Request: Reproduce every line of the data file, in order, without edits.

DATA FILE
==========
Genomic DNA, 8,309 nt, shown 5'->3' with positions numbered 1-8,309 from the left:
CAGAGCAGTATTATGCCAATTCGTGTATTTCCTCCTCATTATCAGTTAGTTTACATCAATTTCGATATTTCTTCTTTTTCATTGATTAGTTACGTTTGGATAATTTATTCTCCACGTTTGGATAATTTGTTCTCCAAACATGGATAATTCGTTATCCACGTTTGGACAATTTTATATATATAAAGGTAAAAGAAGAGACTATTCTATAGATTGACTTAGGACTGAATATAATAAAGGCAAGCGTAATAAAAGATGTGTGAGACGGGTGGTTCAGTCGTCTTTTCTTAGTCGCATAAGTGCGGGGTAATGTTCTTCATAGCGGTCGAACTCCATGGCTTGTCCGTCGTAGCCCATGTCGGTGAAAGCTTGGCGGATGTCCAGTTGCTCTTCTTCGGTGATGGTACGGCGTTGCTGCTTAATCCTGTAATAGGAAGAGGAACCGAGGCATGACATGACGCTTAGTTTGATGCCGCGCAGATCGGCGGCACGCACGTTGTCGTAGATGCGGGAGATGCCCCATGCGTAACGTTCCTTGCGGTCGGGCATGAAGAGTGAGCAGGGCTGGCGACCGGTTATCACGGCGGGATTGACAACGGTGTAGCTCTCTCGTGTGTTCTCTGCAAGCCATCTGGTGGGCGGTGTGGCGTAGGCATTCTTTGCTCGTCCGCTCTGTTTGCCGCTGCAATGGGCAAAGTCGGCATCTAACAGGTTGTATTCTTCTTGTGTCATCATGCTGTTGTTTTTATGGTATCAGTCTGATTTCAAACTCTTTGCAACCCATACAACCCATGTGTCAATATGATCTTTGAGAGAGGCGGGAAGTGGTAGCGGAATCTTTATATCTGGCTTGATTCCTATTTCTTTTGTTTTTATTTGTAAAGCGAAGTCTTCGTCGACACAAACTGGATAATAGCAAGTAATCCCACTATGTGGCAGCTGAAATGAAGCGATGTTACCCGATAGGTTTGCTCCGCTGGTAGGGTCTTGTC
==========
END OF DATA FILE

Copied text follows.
Genomic DNA, 8,309 nt, shown 5'->3' with positions numbered 1-8,309 from the left:
CAGAGCAGTATTATGCCAATTCGTGTATTTCCTCCTCATTATCAGTTAGTTTACATCAATTTCGATATTTCTTCTTTTTCATTGATTAGTTACGTTTGGATAATTTATTCTCCACGTTTGGATAATTTGTTCTCCAAACATGGATAATTCGTTATCCACGTTTGGACAATTTTATATATATAAAGGTAAAAGAAGAGACTATTCTATAGATTGACTTAGGACTGAATATAATAAAGGCAAGCGTAATAAAAGATGTGTGAGACGGGTGGTTCAGTCGTCTTTTCTTAGTCGCATAAGTGCGGGGTAATGTTCTTCATAGCGGTCGAACTCCATGGCTTGTCCGTCGTAGCCCATGTCGGTGAAAGCTTGGCGGATGTCCAGTTGCTCTTCTTCGGTGATGGTACGGCGTTGCTGCTTAATCCTGTAATAGGAAGAGGAACCGAGGCATGACATGACGCTTAGTTTGATGCCGCGCAGATCGGCGGCACGCACGTTGTCGTAGATGCGGGAGATGCCCCATGCGTAACGTTCCTTGCGGTCGGGCATGAAGAGTGAGCAGGGCTGGCGACCGGTTATCACGGCGGGATTGACAACGGTGTAGCTCTCTCGTGTGTTCTCTGCAAGCCATCTGGTGGGCGGTGTGGCGTAGGCATTCTTTGCTCGTCCGCTCTGTTTGCCGCTGCAATGGGCAAAGTCGGCATCTAACAGGTTGTATTCTTCTTGTGTCATCATGCTGTTGTTTTTATGGTATCAGTCTGATTTCAAACTCTTTGCAACCCATACAACCCATGTGTCAATATGATCTTTGAGAGAGGCGGGAAGTGGTAGCGGAATCTTTATATCTGGCTTGATTCCTATTTCTTTTGTTTTTATTTGTAAAGCGAAGTCTTCGTCGACACAAACTGGATAATAGCAAGTAATCCCACTATGTGGCAGCTGAAATGAAGCGATGTTACCCGATAGGTTTGCTCCGCTGGTAGGGTCTTGTC